Are you planning on covering Daredevil’s involvement in Marvel’s current epic, out of character, cash grab, gimmick AvX? I’m not reading/buying it, but some friends who are and I were discussing it last week and this week, and if I’m understanding the setup correctly, then I’m just rolling my eyes at DD’s involvement.

  2. When I reached the last pages of this issue, I found it striking how quickly I turned against the entire Omega Effect story. Matt as a character on the run from evil organizations, I was behind. But, once it’s revealed that (a) Matt can use this information for good relatively easily, (b) Matt has used this information for good, and (c) Matt already handed the information over to persons like Reed Richards, then I have no idea where the tension is. Am I to believe that Reed Richards didn’t just copy all the information from his own device? That Matt thinks that not taking down HYDRA, AIM, etc. as soon as possible is a good decision? That Matt thinks this device wouldn’t be safer in the hands of the Fantastic Four or the Avengers or SHIELD? It may all be revealed that this is a complicated plot concocted by all these parties in conjunction to truly nail Lucia von Bardas or whomever — and I hope so! — but a good story shouldn’t simply end in an explanation as to why the hero wasn’t actually acting like an idiot. If I had just jumped on to Daredevil with this issue, It’s doubtful I would have picked up the next.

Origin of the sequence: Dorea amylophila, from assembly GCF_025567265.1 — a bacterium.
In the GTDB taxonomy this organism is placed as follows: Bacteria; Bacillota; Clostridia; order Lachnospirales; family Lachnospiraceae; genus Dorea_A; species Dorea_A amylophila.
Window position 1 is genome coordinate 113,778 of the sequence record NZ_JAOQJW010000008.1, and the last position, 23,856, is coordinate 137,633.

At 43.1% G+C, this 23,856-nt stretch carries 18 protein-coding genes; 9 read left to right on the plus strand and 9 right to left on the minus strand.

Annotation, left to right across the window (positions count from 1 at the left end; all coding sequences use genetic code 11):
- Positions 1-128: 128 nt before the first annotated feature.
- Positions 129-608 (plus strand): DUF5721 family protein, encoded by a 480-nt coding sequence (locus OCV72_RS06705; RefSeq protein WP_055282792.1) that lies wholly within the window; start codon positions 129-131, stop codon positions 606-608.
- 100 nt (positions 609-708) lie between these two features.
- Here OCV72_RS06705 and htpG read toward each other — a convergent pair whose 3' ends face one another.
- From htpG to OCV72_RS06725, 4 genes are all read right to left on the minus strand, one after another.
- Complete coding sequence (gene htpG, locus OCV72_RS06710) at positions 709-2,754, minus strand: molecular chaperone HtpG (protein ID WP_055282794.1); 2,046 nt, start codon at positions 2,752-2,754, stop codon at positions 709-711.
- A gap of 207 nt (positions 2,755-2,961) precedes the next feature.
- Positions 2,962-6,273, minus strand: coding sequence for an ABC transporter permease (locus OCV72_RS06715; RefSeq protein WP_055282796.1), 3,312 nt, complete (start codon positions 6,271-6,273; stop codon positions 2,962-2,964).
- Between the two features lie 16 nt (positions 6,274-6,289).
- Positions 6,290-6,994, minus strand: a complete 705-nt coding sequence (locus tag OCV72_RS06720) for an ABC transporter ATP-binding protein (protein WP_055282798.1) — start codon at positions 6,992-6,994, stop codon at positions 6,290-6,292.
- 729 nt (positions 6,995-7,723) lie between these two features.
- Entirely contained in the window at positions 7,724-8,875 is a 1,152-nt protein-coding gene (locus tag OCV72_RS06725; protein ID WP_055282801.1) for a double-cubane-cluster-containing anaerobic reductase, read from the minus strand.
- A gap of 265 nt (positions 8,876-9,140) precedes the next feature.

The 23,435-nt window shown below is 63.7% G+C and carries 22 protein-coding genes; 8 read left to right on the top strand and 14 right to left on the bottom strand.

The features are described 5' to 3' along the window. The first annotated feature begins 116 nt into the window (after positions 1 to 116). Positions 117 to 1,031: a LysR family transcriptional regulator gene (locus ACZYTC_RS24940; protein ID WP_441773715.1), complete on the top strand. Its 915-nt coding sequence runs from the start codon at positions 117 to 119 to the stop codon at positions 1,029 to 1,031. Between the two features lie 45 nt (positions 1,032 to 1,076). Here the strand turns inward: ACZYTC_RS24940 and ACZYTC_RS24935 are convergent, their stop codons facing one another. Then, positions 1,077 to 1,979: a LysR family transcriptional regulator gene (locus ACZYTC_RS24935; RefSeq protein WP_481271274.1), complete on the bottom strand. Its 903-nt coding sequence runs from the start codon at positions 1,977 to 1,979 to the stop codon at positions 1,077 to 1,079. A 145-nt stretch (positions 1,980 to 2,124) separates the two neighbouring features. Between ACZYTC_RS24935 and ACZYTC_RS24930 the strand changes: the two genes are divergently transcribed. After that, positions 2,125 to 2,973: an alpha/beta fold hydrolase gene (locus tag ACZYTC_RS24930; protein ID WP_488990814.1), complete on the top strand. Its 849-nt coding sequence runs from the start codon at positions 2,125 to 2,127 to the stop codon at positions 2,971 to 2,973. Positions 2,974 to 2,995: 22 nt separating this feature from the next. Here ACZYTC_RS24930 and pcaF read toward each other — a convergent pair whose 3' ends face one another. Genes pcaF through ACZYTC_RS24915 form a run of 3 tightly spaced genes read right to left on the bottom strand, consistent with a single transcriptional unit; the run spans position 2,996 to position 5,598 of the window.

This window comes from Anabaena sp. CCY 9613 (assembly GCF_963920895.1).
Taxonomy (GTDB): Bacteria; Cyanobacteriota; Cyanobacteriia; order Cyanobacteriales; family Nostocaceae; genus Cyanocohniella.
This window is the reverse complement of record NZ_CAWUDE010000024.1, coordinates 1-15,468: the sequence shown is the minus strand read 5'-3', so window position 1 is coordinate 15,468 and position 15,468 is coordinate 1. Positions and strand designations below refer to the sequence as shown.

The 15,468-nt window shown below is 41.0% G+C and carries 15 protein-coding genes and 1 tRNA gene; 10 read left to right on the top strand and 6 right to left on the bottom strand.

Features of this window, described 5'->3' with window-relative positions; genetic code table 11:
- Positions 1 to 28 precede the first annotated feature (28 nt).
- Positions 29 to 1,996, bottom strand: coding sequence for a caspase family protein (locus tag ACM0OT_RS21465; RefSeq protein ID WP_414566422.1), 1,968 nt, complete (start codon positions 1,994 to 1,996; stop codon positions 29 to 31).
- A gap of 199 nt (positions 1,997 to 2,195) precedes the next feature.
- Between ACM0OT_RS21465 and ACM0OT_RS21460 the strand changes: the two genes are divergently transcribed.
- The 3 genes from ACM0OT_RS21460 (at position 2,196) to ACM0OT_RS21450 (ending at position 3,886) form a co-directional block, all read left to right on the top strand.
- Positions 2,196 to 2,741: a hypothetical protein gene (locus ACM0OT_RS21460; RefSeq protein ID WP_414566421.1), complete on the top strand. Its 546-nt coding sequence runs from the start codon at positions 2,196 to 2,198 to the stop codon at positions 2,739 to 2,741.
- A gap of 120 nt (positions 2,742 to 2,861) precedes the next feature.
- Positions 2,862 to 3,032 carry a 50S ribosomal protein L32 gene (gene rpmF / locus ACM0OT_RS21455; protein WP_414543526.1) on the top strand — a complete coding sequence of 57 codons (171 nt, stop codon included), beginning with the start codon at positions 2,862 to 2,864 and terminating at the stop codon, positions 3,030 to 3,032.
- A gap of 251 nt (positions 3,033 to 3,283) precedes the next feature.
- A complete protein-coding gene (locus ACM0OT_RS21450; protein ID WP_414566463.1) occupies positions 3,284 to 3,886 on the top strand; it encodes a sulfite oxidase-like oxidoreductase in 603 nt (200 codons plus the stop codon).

As a side note, this marks the first time that I have seen SHIELD mentioned as an active organization since Secret Invasion. I wasn’t aware Captain America recreated it.